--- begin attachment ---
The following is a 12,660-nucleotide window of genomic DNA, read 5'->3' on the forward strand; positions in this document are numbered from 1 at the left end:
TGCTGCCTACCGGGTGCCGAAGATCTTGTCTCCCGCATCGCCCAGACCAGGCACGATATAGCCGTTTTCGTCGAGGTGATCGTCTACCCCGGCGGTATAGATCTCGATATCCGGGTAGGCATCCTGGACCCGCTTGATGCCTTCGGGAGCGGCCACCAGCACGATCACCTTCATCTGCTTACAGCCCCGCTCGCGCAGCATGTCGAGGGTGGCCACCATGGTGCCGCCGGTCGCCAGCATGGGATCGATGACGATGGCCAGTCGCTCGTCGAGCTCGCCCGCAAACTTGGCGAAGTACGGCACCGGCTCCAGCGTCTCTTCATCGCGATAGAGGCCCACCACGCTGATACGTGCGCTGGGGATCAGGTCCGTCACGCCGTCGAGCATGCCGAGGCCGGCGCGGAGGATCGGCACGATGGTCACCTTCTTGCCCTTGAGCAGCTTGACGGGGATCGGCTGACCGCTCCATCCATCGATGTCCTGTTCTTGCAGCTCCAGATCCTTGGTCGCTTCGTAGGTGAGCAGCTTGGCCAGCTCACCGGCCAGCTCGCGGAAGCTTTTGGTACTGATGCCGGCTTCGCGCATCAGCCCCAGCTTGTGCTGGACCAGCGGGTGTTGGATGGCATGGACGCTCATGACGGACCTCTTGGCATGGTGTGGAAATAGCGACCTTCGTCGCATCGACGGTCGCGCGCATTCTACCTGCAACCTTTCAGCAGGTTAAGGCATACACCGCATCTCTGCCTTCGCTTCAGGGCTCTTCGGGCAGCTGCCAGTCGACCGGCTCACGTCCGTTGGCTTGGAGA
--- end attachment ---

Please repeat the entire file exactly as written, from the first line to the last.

The following is a 12,660-nucleotide window of genomic DNA, read 5'->3' on the forward strand; positions in this document are numbered from 1 at the left end:
TGCTGCCTACCGGGTGCCGAAGATCTTGTCTCCCGCATCGCCCAGACCAGGCACGATATAGCCGTTTTCGTCGAGGTGATCGTCTACCCCGGCGGTATAGATCTCGATATCCGGGTAGGCATCCTGGACCCGCTTGATGCCTTCGGGAGCGGCCACCAGCACGATCACCTTCATCTGCTTACAGCCCCGCTCGCGCAGCATGTCGAGGGTGGCCACCATGGTGCCGCCGGTCGCCAGCATGGGATCGATGACGATGGCCAGTCGCTCGTCGAGCTCGCCCGCAAACTTGGCGAAGTACGGCACCGGCTCCAGCGTCTCTTCATCGCGATAGAGGCCCACCACGCTGATACGTGCGCTGGGGATCAGGTCCGTCACGCCGTCGAGCATGCCGAGGCCGGCGCGGAGGATCGGCACGATGGTCACCTTCTTGCCCTTGAGCAGCTTGACGGGGATCGGCTGACCGCTCCATCCATCGATGTCCTGTTCTTGCAGCTCCAGATCCTTGGTCGCTTCGTAGGTGAGCAGCTTGGCCAGCTCACCGGCCAGCTCGCGGAAGCTTTTGGTACTGATGCCGGCTTCGCGCATCAGCCCCAGCTTGTGCTGGACCAGCGGGTGTTGGATGGCATGGACGCTCATGACGGACCTCTTGGCATGGTGTGGAAATAGCGACCTTCGTCGCATCGACGGTCGCGCGCATTCTACCTGCAACCTTTCAGCAGGTTAAGGCATACACCGCATCTCTGCCTTCGCTTCAGGGCTCTTCGGGCAGCTGCCAGTCGACCGGCTCACGTCCGTTGGCTTGGAGA